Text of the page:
Monica Trauzzi: So cheap natural gas, renewables — those are the key drivers. Does that mean that what the president is saying about coal and bringing coal jobs back to the U.S. — does that make all of that sort of untrue?
Andrew Boatright: Well, I'm not going to opine on that. I think there are opportunities for clean coal, and I believe the executive order would enable that to happen. Those things are going to take time. Those are expensive technologies. There's a lot of research that needs to be done in that regard. So I really think natural gas is going to be the driver for our industry for the foreseeable future.
Monica Trauzzi: What do you project coal's role will be in the electric power sector?
Andrew Boatright: Well, I think because of the rollback we're going to see that maybe some planning horizons change for some utilities who expected that regulations would force a shutdown in the near term. So there may be some deferral of shutdowns or phasing out of coal. But you know, the train's kind of left the station. Many plants are already being scheduled to be shut down and have been shut down, and frankly coal is not in the money, as I've been alluding to here.
Monica Trauzzi: This week's EO also calls for the social cost of carbon to be revisited. Do you believe that the social cost of carbon should be considered in regulatory actions?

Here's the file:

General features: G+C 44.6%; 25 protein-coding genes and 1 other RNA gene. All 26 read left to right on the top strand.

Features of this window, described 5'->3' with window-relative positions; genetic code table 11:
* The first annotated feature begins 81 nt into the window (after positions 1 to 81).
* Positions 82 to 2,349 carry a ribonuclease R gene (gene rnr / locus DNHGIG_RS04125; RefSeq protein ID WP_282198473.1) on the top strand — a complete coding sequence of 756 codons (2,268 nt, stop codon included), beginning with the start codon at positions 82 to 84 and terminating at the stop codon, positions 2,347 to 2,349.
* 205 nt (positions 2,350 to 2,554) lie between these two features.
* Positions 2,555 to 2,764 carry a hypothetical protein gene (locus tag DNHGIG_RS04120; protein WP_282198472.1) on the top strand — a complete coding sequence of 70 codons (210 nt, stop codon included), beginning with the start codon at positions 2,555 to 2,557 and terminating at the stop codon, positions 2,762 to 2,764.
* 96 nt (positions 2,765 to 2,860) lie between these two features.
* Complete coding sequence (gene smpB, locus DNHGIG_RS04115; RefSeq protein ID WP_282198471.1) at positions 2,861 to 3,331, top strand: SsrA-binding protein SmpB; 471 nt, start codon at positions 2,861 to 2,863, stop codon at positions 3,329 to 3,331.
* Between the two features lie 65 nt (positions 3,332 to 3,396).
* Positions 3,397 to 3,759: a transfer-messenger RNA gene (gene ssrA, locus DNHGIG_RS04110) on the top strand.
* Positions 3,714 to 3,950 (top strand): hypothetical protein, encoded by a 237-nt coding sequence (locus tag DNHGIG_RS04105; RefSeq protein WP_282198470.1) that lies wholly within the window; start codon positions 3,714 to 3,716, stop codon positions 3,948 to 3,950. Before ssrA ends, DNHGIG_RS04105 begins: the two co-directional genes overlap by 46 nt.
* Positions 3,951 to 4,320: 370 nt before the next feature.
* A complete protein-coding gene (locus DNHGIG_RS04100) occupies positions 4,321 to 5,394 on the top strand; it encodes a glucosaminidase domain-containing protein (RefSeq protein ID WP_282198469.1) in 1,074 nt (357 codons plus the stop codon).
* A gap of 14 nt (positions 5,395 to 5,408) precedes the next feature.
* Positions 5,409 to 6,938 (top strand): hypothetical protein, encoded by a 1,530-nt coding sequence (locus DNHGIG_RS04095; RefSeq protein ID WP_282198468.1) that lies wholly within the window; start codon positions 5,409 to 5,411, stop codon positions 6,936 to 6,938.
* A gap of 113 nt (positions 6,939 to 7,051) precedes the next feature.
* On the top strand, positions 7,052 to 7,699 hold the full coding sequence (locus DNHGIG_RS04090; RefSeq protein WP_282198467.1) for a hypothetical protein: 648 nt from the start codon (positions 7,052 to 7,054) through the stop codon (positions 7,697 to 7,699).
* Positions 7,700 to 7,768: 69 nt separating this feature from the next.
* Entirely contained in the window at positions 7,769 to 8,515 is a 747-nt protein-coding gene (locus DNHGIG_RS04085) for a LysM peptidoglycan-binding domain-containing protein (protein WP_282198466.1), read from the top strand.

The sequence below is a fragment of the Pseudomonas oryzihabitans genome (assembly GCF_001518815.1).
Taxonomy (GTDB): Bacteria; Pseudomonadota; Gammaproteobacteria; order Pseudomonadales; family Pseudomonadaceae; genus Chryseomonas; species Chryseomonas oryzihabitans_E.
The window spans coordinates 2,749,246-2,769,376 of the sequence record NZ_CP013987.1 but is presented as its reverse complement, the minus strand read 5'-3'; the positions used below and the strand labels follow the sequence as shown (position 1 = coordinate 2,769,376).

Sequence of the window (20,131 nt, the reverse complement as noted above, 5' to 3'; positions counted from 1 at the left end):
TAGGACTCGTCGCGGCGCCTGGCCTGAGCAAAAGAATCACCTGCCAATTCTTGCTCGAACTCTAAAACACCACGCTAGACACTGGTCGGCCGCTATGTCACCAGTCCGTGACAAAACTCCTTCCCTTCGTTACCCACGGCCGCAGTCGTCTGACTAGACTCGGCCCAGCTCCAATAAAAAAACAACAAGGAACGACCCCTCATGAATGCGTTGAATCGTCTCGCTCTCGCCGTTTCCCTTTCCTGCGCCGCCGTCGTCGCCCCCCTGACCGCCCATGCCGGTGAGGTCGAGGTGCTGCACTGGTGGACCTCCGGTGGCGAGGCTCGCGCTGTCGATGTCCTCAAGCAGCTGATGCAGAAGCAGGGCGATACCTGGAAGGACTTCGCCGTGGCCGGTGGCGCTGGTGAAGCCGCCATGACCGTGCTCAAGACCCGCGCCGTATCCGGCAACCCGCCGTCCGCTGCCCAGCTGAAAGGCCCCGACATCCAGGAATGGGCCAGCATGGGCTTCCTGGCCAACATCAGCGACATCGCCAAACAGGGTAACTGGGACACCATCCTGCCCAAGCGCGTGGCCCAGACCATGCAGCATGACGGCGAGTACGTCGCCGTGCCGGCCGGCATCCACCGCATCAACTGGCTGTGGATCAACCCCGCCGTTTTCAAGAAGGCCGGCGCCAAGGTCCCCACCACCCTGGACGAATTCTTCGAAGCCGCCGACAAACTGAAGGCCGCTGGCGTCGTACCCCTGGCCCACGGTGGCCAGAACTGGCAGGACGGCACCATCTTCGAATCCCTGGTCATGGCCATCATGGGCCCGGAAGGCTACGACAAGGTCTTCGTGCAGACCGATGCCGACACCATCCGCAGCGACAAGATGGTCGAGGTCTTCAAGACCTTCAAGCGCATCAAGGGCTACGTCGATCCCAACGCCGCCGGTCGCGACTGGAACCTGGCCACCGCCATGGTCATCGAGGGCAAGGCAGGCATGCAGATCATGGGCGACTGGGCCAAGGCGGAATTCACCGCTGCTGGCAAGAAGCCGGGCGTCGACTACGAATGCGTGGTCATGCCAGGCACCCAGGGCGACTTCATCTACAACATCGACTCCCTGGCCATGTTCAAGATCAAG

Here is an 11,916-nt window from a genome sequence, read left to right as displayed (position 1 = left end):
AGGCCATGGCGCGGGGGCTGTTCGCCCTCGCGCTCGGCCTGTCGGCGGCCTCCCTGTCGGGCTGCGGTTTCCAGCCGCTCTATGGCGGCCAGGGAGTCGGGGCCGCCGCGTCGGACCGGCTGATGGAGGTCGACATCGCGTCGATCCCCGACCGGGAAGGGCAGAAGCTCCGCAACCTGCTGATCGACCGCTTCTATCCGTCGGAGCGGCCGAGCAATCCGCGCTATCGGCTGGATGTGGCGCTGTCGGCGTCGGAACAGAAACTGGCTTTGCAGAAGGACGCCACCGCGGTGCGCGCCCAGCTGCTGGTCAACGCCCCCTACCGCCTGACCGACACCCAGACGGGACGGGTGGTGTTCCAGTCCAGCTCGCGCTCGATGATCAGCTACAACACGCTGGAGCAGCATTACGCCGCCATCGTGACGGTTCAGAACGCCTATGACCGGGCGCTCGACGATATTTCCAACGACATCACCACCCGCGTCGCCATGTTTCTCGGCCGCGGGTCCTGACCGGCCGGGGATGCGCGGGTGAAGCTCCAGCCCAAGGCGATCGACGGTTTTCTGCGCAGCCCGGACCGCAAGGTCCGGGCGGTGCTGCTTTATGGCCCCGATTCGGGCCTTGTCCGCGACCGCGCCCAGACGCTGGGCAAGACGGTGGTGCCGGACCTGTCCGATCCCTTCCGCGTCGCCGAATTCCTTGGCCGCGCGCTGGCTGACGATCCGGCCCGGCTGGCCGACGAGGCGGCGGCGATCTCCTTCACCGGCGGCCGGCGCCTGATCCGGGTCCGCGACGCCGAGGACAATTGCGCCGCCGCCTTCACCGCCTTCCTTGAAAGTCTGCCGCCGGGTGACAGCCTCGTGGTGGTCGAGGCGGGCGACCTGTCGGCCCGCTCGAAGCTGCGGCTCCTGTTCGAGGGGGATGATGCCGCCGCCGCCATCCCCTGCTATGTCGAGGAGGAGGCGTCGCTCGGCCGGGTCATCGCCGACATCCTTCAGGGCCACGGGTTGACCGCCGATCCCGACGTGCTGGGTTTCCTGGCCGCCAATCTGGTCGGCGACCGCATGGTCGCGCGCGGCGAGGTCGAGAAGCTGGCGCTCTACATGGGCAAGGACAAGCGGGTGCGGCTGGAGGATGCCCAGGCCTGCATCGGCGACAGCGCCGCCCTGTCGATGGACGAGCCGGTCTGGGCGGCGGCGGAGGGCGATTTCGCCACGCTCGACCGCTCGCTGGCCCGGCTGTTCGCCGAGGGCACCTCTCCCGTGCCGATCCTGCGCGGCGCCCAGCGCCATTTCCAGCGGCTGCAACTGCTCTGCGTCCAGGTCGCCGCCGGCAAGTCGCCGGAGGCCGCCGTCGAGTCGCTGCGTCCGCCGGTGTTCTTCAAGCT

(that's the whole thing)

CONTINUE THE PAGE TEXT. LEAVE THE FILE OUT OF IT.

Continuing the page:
Andrew Boatright: You know, I'm going to leave that up to the experts. I believe there is a — we need to of course be good stewards to our environment, so I'm going to let the association weigh in on that one.
Monica Trauzzi: Obviously infrastructure development is a key promise of this administration, and you believe that President Trump will move to cap or eliminate tax exemptions for municipal bonds. Those are bonds that public power uses for infrastructure development. So what's the pitch to the administration on municipal bonds?
Andrew Boatright: Well, we do expect that tax reform legislation will be occurring, and to that end we're already working with our legislative contingent to share the good word about, you know, municipal tax exempt financing. I mean, we use this to the tune of $10 billion per year for infrastructure improvements in the municipal and state government. And a high percentage of that amount is used for power infrastructure. So you know, if we have to go to a situation where we're limiting interest or rolling that back, it's going to cost the industry a tremendous amount more money. It's going to reflect in the pocketbooks of our consumers. So we are trying to send the message that, hey, look, back home these things are important. If you want to expand infrastructure in this country, you need to keep that valuable tool in place.
Monica Trauzzi: OK, a lot to watch. We'll end it there. Thank you for coming on the show.
Andrew Boatright: All right, thank you.
Monica Trauzzi: And thanks for watching. We'll see you back here tomorrow.